More recently, The Cancer Genome Atlas (TCGA) and others have integrated genomic, transcriptomic and proteomic analyses on large tumour cohorts to identify new molecular classification signatures with prognostic and therapeutic utility (Byron et al. 2012, McConechy et al. 2012, Talhouk et al. 2015). The TCGA consortium identified four discrete subtypes of endometrial cancer based on mutation profile and major genetic alterations: POLE, Microsatellite Instability (MSI), Copy Number Low (CN Low) and Copy Number High (CN High), as detailed in Table 1. The Bokhman classification does not fully align with these molecular subtypes. Underscoring the limitations of the dual classification model, the TCGA identified aggressive markers in some histologically indolent lesions (type one) or a favourable genomic profile in other tumours assessed as having a poor outlook (type two) (Levine & The Cancer Genome Atlas Research Network 2013). One in four high-grade endometrioid endometrial cancers examined by the TCGA were reclassified from Bokhman type one to type two cancers on molecular analysis (McConechy et al. 2012, Church et al. 2013, Meng et al. 2014, Murali et al. 2014, Hussein et al. 2015, Talhouk et al. 2015). Tumour-infiltrating lymphocytes were found to be a hallmark of the POLE and MSI molecular subgroups, making them a potentially attractive target for immunotherapies, while a subset of endometrioid tumours with serous-like copy number alterations may benefit from chemotherapy rather than radiotherapy (Levine & The Cancer Genome Atlas Research Network 2013).

Table 1

Molecular subtypes of endometrial cancer identified by The Cancer Genome Atlas Research Group.

GroupMutation rate/MbSomatic copy number alterationsHistologyBokhman typeMajor genetic alterationsPrognosis
POLE200 × 106 (ultra)NegligibleEndometrioid, high gradeT1Similar to CN low (cellular metabolism) but with p53 mutationsGood
MSI20 × 106 (hyper)+Endometrioid, heterogeneousT1MSI (MLH1/Lynch)Intermediate
MSS/CN low2 × 106++Endometrioid, low gradeT1PTEN/PI3K-Akt, KRAS, ARID1a, CTNNB1++ (52%)Intermediate
CN high2 × 106+++Serous, clear cell, 20% high-grade endometrioidT2 (and T1)P53 (cell cycle deregulation)Poor

CN, copy number; MSI, microsatellite instability; MSS, microsatellite stable; POLE, polymerase epsilon.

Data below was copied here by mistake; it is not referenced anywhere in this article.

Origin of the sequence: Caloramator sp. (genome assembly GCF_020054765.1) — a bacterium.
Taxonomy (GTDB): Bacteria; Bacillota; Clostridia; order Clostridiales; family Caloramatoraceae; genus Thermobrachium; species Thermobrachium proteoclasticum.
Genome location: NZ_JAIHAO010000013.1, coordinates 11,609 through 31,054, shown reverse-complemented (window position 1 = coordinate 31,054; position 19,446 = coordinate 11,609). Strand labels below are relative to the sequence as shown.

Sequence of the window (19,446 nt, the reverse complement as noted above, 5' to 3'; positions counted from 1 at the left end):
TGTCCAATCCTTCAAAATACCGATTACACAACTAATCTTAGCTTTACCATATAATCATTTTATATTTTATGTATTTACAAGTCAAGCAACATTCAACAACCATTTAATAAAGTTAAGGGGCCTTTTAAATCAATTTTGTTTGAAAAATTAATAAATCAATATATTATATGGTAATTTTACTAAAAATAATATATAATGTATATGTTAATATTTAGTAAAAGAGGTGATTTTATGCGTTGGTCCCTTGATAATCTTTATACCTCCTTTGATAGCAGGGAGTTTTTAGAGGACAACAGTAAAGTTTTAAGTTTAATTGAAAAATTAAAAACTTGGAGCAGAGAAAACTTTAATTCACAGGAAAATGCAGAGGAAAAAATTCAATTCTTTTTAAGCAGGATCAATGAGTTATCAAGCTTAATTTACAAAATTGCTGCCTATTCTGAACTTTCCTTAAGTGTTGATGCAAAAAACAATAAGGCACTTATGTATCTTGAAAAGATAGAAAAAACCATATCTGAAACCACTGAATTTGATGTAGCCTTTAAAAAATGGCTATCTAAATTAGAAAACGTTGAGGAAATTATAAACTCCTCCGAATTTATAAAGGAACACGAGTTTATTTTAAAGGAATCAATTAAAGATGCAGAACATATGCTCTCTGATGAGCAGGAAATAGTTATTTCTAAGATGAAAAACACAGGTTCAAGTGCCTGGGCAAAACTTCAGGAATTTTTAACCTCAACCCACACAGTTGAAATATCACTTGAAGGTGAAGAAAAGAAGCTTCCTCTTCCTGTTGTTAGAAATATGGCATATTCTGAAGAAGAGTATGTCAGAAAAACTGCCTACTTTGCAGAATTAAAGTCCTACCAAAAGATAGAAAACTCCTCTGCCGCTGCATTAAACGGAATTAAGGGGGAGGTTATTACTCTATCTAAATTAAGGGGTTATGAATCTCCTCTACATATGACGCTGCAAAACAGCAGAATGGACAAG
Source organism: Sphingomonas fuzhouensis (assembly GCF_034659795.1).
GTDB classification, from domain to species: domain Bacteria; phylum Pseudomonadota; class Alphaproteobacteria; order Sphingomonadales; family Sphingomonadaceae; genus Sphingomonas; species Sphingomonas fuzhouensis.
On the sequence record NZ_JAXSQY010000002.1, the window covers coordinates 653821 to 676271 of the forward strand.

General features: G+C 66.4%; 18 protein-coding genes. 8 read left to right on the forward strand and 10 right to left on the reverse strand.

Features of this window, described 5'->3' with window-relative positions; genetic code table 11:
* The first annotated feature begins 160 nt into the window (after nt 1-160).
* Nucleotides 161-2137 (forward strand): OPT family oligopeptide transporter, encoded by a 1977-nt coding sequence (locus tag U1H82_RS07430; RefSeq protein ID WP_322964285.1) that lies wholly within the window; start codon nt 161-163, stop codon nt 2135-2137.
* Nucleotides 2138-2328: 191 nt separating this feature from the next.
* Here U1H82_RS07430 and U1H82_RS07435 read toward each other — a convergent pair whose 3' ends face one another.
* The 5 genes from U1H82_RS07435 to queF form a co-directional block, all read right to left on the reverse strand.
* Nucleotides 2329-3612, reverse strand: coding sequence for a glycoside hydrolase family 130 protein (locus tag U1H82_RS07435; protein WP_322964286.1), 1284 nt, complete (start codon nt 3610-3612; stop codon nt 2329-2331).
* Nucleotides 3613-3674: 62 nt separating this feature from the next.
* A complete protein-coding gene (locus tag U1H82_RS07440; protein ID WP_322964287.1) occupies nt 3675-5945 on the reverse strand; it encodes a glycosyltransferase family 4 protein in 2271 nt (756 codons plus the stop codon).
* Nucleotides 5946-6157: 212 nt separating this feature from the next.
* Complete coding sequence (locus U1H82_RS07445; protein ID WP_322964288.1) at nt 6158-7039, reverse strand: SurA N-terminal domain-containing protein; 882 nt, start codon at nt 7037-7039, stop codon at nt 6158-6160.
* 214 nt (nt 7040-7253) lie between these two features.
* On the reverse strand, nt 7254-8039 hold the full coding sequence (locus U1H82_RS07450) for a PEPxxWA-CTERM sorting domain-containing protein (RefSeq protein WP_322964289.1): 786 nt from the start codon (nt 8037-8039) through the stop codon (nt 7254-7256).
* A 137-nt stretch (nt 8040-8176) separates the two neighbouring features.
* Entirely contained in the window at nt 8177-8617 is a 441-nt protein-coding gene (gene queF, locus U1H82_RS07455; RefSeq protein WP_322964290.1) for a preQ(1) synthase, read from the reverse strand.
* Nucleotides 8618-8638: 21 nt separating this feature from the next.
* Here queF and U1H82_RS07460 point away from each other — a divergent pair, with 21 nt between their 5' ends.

Genomic tumour analysis has also revealed novel avenues for therapy, targeting common pathways across organ sites. For example, serous endometrial carcinoma shares features with serous ovarian cancer and triple-negative breast cancer, while clear cell ovarian tumours resemble clear cell lesions of the endometrium, suggesting common therapeutic targets (Fadare et al. 2013, Levine & The Cancer Genome Atlas Research Network 2013, Hoang et al. 2014). By contrast, while endometrioid endometrial carcinomas appear to have a distinct mutation profile compared with endometrioid ovarian tumours, they share genetic features with colorectal carcinomas (McConechy et al. 2012, Levine & The Cancer Genome Atlas Research Network 2013).

Treatment

Though considered a relatively good prognosis cancer, with 5-year survival of up to 90% for early stage, low-grade tumours, as many as 30% of all endometrial cases are detected at regional or distant stages, and survival drops off sharply with advancing stage. Prognosis also varies significantly between histological subtypes, with endometrial cancer increasingly understood as representing a heterogeneous spectrum of diseases with divergent, and sometimes overlapping, mechanisms and therapeutic opportunities (Dellinger et al. 2012, AlHilli et al. 2014, Bakkum-Gamez et al. 2014, Rutgers 2015, de Haydu et al. 2016, Mota et al. 2017). Despite this, there have been few changes to the dominant treatment paradigm in recent decades. Recurrence and resistance remain significant challenges, and little is understood about who should receive particular kinds of treatment or how they will respond based on disease profile.

At present, surgery is the mainstay of management – typically consisting of hysterectomy and bilateral salpingo-oophorectomy, with lymph node dissection depending on the extent of disease (Amant et al. 2005, Group et al. 2014a,b). Critically, there are few treatment options for advanced or refractory lesions, with 5-year survival of just 19% in the context of distant metastases (Obel et al. 2006, Dellinger & Monk 2009, Bradford et al. 2015). In addition, there is presently no reliable way to differentiate hyperplasia from carcinoma prior to hysterectomy.